SD70Dude
and this strategy also allows you to take air a bit earlier in winter to warm the brakes up before the train completely tips over.  On trains with significant flow I'll usually try and sneak another pound off while bunching up the train, to counteract the potential for an unintentional release as the flow will most likely be less on a bunched train. 

   SD70, what do you mean by "significant flow"?  Or by "flow"?

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Posted by mvlandsw on Friday, February 18, 2022 10:21 PM

BaltACD

Looking through a 1960's era B&O Cumberland Division Timetable and in conjunction with various Retainer requirements the Special Instruction also specifies that the 'Short Cycle Method of Braking' will be used.

Personally, I have never heard of the 'Short Cycle Method of Braking'.  How is it done?  The Special Instruction applies to Freight and NOT Passenger trains.

 

Retainers are usually required on steeper grades when the controlling locomotive does not have a working pressure maintaining automatic brake valve which would compensate for brake pipe leakage. As the brake pipe pressure is reduced more and more due to the leakage the brakes apply harder and harder, eventually resulting in the train coming to a stop.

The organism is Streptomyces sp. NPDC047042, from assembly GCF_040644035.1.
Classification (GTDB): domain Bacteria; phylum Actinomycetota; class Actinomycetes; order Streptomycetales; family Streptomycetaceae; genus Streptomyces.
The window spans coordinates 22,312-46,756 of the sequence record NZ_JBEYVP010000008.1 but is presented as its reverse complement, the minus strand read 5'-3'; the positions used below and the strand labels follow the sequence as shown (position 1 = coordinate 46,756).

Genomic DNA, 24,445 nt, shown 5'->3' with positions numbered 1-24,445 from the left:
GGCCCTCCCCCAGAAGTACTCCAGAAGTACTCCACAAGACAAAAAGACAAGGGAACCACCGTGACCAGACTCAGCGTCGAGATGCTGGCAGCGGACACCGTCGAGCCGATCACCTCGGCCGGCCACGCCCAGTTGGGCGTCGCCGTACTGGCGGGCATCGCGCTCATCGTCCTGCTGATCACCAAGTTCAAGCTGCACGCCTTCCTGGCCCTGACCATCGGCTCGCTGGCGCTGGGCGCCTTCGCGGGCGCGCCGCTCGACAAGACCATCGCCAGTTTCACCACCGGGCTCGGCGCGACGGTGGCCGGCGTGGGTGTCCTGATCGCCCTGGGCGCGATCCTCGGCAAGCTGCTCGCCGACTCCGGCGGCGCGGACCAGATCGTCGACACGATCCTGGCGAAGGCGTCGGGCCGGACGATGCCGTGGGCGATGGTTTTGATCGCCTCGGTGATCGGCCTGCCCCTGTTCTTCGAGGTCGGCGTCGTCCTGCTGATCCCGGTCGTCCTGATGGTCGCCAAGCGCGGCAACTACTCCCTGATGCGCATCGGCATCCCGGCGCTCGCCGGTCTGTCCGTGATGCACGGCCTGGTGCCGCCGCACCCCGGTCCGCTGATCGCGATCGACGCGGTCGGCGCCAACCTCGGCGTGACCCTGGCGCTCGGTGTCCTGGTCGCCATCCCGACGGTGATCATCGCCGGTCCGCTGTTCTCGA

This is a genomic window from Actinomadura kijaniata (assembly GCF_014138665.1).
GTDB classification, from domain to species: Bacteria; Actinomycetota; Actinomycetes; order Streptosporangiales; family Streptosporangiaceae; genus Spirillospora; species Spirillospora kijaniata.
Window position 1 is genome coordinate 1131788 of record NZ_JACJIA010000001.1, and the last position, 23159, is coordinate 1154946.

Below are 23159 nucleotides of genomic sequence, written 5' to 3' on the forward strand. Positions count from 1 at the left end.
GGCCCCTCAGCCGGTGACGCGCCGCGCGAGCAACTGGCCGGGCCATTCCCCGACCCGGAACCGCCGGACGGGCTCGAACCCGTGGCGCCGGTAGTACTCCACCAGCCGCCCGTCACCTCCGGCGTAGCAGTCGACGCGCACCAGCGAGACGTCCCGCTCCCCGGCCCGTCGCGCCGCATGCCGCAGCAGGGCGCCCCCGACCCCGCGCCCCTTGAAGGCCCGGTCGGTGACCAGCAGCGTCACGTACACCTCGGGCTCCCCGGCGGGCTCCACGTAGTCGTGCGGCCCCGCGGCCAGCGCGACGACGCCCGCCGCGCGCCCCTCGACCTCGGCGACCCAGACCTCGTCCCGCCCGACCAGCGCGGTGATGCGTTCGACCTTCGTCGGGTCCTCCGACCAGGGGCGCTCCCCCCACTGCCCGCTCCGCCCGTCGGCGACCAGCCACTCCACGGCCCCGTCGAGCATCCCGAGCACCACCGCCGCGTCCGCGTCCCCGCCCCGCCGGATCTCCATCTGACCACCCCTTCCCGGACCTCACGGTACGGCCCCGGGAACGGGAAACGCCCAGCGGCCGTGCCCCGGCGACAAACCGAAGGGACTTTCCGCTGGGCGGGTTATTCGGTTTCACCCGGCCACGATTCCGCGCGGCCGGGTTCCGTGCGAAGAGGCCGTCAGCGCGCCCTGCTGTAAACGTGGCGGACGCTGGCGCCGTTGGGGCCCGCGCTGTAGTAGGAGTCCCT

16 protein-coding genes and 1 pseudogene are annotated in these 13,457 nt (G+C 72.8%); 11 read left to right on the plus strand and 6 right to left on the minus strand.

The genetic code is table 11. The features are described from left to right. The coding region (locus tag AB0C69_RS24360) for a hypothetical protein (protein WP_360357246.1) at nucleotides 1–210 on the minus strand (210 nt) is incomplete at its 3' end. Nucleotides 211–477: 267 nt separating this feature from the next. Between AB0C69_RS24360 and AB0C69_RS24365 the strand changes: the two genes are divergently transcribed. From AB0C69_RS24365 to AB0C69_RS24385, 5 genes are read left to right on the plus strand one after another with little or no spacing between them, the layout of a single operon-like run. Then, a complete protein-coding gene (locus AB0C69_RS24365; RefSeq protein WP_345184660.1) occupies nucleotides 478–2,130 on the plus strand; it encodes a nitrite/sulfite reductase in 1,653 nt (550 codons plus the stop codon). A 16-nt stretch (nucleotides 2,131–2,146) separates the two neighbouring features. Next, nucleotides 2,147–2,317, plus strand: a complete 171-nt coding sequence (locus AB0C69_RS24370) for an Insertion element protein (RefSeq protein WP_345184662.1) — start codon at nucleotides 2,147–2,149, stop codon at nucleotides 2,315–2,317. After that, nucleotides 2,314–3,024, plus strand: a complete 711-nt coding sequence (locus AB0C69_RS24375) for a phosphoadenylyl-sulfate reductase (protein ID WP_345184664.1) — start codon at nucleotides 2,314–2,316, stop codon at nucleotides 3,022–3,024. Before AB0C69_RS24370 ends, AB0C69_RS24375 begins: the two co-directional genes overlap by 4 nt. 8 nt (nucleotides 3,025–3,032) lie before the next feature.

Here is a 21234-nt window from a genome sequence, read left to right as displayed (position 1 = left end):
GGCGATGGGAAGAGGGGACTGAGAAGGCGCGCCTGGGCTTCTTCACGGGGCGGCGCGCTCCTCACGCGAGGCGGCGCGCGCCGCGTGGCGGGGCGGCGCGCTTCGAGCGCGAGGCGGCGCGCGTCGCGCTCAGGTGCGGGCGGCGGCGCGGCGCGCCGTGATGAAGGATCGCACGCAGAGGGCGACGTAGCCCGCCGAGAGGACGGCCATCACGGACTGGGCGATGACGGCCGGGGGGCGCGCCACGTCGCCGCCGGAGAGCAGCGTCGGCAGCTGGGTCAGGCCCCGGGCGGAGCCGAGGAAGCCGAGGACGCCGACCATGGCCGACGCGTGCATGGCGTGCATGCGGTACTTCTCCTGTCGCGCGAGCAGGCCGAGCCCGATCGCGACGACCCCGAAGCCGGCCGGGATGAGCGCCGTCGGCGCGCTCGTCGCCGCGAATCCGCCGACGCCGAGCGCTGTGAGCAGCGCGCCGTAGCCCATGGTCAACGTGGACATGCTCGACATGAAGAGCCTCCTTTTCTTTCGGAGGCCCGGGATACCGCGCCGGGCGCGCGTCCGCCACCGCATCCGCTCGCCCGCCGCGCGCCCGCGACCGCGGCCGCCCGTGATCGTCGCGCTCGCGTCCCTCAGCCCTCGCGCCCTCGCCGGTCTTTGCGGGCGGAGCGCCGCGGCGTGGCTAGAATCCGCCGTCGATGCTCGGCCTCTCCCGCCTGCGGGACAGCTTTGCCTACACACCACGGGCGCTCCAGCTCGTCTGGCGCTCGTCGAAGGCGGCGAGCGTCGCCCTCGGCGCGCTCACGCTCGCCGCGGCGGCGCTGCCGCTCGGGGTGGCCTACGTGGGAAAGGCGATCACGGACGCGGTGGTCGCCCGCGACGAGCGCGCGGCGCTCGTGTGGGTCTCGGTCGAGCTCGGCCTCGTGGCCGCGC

Short Cycle Braking gets around this problem by releasing the brakes before the train stalls. Without the retainers this would result in a rapid increase in speed and possibly a runaway. However the retainers hold pressure in the brake cylinders long enough for the brake pipe to be recharged and the brakes reapplied.

This cycle is repeated as necessary to reach the bottom of the grade.

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Posted by SD70Dude on Friday, February 18, 2022 10:52 PM

The air brake system always has leaks, which the automatic brake valve compensates for by continuously adding more air into the brake pipe.  The control stand has an airflow meter to measure this, calibrated in cubic feet per minute (CFM).  When releasing the brakes or charging the train after first coupling on to it you can also use the flow meter and the EOT's tail end pressure gauge to tell how charged the train is.  You have achieved fully charged status when the flow and tail end pressure stabilize, and on many trains you will always have some flow.